Duplicate the background layer about three times with CTRL+J, then turn off the first two layers.
Make active the selection on Layer 1 and apply a Cutout filter (located at Filter Gallery under Artistic filters). Use the default values and hit ok. Change the layer blending mode to Luminosity.
Now I turn active the second layer and apply another filter from the Artistic category, this time a Dry Brush with the following values. Change the layer blending mode to Screen.
Finally, turn on the last layer and apply to it a Blur filter, which in this case is going to be a Surface blur with the following values.
Change the layer blending mode to Soft Light.
And this is the end result. You can then tweak a bit the values of the opacity of the layers, or add adjustment layers.
If you want to reduce the overall lighting of the resulting image, reduce the opacity at layer 2, since it is set to Screen mode it adds too much light sometimes.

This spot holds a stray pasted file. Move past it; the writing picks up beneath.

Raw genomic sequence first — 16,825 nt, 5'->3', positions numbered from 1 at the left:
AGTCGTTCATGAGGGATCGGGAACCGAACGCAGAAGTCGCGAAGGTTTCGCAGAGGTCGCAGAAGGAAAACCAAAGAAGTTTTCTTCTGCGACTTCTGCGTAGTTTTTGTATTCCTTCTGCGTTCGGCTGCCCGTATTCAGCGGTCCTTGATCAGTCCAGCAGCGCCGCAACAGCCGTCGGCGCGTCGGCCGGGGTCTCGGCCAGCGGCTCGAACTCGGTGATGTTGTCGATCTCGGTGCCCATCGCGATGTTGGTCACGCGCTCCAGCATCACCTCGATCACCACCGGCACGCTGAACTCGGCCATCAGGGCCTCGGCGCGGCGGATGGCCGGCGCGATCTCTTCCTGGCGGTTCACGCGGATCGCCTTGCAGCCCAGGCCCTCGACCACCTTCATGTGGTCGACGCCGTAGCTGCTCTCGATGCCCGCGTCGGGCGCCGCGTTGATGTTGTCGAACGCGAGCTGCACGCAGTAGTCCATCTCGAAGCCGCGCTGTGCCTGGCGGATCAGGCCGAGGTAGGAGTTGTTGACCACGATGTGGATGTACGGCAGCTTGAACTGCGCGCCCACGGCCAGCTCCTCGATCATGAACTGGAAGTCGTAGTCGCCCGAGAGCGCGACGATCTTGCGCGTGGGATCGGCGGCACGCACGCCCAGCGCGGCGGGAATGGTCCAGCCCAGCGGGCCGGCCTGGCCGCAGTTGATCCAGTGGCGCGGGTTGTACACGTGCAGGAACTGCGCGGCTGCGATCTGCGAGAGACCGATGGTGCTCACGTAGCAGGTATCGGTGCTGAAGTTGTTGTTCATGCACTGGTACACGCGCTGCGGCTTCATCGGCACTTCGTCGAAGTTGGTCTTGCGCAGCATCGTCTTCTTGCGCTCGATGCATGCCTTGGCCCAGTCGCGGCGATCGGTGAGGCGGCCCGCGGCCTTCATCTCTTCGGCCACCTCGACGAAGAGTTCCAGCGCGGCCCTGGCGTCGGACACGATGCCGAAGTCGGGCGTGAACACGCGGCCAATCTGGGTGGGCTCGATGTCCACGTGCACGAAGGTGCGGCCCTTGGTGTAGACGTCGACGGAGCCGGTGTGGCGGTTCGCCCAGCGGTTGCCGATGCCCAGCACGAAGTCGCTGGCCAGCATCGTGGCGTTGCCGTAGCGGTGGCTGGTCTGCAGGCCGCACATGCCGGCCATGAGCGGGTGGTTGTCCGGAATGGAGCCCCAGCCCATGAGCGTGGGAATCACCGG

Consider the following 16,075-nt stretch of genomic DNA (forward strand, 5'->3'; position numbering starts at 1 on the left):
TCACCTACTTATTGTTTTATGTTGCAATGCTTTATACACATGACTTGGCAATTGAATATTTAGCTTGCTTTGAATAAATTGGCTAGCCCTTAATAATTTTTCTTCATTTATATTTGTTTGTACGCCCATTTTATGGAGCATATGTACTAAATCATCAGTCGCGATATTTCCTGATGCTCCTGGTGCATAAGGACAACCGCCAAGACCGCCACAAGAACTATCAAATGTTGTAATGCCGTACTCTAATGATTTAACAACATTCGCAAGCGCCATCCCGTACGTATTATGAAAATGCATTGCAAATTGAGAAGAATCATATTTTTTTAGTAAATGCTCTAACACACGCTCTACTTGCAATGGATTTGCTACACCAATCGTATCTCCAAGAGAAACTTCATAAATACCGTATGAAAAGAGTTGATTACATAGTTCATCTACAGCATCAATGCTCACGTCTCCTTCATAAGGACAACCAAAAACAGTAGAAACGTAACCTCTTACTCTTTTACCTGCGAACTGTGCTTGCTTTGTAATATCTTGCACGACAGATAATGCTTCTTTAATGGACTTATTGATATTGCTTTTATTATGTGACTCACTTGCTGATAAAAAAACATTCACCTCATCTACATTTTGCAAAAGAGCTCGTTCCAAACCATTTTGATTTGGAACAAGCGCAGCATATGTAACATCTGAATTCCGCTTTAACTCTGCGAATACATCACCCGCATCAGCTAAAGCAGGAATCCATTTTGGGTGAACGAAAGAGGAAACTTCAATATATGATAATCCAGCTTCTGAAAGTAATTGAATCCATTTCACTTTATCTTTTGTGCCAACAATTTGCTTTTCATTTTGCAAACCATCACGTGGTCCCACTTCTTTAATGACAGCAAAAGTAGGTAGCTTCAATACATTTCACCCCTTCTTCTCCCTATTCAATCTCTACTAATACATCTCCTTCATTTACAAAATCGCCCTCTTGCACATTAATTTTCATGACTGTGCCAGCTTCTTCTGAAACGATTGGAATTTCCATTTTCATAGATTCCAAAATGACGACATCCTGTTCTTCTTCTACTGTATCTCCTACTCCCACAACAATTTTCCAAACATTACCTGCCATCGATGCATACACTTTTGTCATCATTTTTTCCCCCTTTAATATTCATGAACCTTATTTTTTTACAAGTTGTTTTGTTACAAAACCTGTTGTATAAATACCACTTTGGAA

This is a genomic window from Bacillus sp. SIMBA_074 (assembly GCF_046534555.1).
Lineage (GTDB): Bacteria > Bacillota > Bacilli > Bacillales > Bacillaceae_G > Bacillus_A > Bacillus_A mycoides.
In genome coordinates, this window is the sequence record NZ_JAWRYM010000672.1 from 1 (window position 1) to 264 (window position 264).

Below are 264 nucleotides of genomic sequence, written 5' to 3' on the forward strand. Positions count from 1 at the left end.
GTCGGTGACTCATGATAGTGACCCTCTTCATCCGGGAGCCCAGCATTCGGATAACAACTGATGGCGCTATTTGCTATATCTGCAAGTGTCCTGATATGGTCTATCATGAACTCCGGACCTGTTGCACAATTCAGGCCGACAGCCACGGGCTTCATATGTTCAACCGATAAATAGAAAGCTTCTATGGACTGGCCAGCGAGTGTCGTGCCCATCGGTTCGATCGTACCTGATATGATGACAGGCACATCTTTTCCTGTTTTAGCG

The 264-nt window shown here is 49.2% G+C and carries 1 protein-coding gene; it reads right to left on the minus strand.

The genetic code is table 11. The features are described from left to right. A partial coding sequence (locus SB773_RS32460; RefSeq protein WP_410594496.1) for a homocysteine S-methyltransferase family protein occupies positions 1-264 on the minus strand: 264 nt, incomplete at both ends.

Conclusion – Plugin vs Traditional method
As you can see, the two approaches are valid, although the last method can take a long time to see the effects.
Some people may say that anyone can use a plugin whereas making creative effects the old way is for apt users. Don’t listen to that and use the method you feel more comfortable with.
A third choice on this behalf can be added if we consider the role Photoshop Actions actually take on digital post-production. By this I don’t mean to make the procedure we displayed above a PS action of its own, as that wouldn’t bring any extra value to our work. Instead, take time to go through PS Action galleries made by professional artist and scroll down until you locate the effect you always dreamed to apply. Photoshop Actions aren’t expensive and they should be considered an investment for the porfolio of any photographer; although, be sure to visit respectable sites that showcase how do the effects work not only by images – which can be faked – but also through videos explaining the workflow to follow. That’s the main reason why users get so frustrated when buying these kind of actions, as working procedure isn’t explained and most probably it requires some layers to be renamed on your end or to do a series of steps prior even activating the action.
Hope this guide was useful for you all and see you next time!